A Mechanism of Immortality

February 25, 2014 at 12:54 pm (By Amba)

. . . that even a materialist could love?

I’m not a convinced materialist (that takes belief, and I am not a believer of any kind—I’m as pure an agnostic as you’ll find), but I’m immersed in science all day long and so I am conversant with its core belief, which is—crudely put—that only what has a demonstrable physical, material basis is real. Let’s take that as our premise just for the moment, without taking it as truth or untruth.

We all have odd thoughts sometimes, and what follows was one of mine. It was spurred by hearing about someone who, late in his own life, had quite convincing hallucinatory conversations with his deceased wife. And more than one person my age who has said that it was only when their second parent died that they lost them both. And the truism, maybe especially a secular Jewish one, that memory is our immortality.

What if that’s literally true?

Another ingredient in this thought is having copyedited a book about the Singularity, the techno-geek fantasy that machines will bring us immortality (it’s been called “the Rapture for nerds”). Various mechanisms are imagined, but one of them is transferring our consciousness into a silicon substrate, a deathless machine. I am extremely skeptical of this and think it’s basically a religious hope of escape from death transferred lock, stock, and barrel onto science, but that’s beside my point here.

Which is: What if we actually transfer at least a part of our consciousness into another brain?

That seems less of a stretch than transferring it into the alien medium of silicon. And love is the technology of transfer. Longtime couples, besides sharing a lot of experiences, certainly incorporate parts of each other’s outlook into themselves. “Becoming one flesh” might be a metaphor not only for feeling one another’s joy or pain, but for an identification intimate enough to incorporate some of each other’s cognitive traces. When one dies, then, maybe some aspects of their consciousness literally live on in the other’s brain.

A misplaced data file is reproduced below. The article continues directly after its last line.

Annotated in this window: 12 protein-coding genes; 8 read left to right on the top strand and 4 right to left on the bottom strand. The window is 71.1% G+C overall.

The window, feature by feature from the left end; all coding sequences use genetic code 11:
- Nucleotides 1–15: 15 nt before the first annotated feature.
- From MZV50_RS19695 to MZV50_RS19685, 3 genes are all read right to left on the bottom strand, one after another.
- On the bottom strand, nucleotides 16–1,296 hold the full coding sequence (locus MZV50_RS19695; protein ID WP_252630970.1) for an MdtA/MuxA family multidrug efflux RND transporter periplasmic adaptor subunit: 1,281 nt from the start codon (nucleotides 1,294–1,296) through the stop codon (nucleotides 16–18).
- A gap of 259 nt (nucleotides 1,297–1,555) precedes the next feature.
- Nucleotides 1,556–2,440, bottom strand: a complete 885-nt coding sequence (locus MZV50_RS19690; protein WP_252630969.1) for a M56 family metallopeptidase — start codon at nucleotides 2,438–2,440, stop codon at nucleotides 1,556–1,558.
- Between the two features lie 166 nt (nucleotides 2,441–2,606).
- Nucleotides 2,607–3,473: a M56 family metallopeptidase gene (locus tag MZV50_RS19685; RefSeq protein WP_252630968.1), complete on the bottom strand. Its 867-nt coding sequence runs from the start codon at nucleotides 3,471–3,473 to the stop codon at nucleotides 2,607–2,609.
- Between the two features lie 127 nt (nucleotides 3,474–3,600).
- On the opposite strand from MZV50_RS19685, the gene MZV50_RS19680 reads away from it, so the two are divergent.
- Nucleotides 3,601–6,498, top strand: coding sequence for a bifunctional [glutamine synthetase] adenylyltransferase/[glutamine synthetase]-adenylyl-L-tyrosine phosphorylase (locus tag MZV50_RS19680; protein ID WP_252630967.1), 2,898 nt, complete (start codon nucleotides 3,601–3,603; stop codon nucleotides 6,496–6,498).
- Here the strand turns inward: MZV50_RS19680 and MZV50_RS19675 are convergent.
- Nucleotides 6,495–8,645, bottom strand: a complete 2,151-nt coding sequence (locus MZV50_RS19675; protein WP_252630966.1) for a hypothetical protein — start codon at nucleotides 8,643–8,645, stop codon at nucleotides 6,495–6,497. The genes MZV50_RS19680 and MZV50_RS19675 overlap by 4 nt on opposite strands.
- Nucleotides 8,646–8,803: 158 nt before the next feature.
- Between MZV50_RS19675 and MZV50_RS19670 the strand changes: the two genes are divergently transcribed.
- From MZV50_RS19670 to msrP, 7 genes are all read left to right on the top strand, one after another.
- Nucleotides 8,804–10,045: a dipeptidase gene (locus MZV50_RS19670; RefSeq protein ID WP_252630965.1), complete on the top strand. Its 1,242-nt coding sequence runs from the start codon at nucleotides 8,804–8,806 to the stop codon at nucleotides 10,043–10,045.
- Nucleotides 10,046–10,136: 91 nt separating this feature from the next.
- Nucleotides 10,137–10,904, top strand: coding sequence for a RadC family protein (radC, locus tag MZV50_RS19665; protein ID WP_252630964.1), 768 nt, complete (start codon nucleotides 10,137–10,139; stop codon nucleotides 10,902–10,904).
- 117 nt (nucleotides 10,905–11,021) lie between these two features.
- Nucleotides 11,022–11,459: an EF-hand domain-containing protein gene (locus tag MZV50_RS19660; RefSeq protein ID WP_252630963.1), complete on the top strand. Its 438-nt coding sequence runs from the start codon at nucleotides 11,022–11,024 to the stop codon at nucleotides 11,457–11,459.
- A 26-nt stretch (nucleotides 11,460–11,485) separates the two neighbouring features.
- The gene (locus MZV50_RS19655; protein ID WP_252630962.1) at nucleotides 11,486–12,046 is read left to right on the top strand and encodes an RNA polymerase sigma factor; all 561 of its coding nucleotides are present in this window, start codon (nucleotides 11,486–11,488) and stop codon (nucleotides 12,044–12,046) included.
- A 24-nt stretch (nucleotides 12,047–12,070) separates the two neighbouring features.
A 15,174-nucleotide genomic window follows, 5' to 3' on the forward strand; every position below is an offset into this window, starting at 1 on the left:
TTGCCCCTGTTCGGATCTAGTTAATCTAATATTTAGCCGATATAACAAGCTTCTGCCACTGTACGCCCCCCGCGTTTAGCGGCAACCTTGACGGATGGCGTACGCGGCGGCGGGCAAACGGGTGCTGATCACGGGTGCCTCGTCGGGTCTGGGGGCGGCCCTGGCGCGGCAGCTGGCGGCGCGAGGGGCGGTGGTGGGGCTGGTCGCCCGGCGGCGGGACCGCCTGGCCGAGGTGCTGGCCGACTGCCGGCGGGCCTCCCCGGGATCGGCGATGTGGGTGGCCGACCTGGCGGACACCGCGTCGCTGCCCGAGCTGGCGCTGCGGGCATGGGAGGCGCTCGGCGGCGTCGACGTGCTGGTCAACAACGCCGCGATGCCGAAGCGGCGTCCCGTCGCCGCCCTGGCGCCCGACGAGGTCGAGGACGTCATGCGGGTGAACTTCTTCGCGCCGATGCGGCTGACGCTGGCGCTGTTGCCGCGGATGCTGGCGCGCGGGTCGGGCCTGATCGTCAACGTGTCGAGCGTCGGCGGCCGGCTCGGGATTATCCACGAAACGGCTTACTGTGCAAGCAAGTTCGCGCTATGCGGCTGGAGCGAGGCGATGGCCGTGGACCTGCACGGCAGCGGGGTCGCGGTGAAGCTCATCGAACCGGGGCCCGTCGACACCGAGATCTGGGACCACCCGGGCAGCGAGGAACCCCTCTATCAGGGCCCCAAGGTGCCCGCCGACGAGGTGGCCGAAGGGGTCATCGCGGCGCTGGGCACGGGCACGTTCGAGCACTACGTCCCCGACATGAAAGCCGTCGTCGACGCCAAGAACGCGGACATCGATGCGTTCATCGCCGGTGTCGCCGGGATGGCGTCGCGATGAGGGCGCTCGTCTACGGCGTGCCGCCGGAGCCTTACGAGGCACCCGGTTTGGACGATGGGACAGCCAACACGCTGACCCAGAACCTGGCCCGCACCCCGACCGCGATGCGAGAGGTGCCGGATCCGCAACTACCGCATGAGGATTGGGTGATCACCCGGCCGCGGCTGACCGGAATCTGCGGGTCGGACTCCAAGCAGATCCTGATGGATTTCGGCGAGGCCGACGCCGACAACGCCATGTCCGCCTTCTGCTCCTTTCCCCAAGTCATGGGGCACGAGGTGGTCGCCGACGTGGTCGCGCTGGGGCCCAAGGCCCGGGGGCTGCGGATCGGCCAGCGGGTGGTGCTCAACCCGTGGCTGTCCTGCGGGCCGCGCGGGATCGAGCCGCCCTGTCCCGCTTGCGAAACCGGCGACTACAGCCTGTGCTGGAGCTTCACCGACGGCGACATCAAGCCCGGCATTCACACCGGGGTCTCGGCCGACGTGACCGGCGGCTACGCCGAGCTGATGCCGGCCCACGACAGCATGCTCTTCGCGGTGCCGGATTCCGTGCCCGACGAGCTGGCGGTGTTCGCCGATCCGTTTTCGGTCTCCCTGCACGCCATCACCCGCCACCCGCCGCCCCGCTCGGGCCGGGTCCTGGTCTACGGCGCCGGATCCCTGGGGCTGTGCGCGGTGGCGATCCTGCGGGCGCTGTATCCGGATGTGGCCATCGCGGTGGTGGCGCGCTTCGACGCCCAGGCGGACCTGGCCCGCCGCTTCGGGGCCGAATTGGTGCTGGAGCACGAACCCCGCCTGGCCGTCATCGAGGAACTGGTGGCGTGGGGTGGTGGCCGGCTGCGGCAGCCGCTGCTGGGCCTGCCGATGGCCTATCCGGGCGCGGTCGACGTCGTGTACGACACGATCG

Just putting it out there. When I listen to jazz, it feels like Jacques is listening through me.

Cross-posted on A Cold Eye

About these ads

33 Comments

  1. A Mechanism of Immortality | A Cold Eye said,

    […] Cross-posted on Ambiance […]

  2. Icepick said,

    Immortality in a machine? I supposed these people have never had a hard drive die with critical information on it….

  3. A said,

    When I hear jazz my father listened to, I both hear and appreciate it differently than I did in his presence, or when he was alive to hear it, and seem to grok things about him and his life in relation to the music in ways I never had before. I don’t feel he’s listening through me, but more that I’m listening through him, through fragments of his experience and being, powerfully in the context of other times, including before I was born.

  4. karen said,

    Both your concept, amba- and A’s- are such beautiful thoughts and could possibly be a truism.
    I would like to think so, anyway. And why not?

    Although, in giving it more thought- i don’t think this pehnom(enon(“m”:0)) can happen just because we love, or are close- or have memories and share imprints. I think it is a Grace given to us by a loving God to give us the courage to continue the journey of life we have left. Encouragement and loving pushes &whispered conversations- aloud or under the covers… to keep our feet moving forward…

    Npr has had a lot of interesting things on these past few days. I heard a story on The Moth Radio- called ~Forgiveness~ that was so compassionate that it brought Sunday”s Gospel to life. The sound of this man’s voice was so filled w/conviction and humility. Tonight, it(as if it were real- talk about machines taking on life) talked of the Arizona Bill to be either signed or vetoed by their Gov’nor… my mind was stretched open. And, Life Insurance and Health Insure and growing up and Jane Fonda crying over how little time she has left and the two yr old girl who’s skull was squeezed so hard it fractured and she died two days later- crushed by her step Father- and the fracturing of families and the more we have the more we develop an apathy of sorts for all that we have…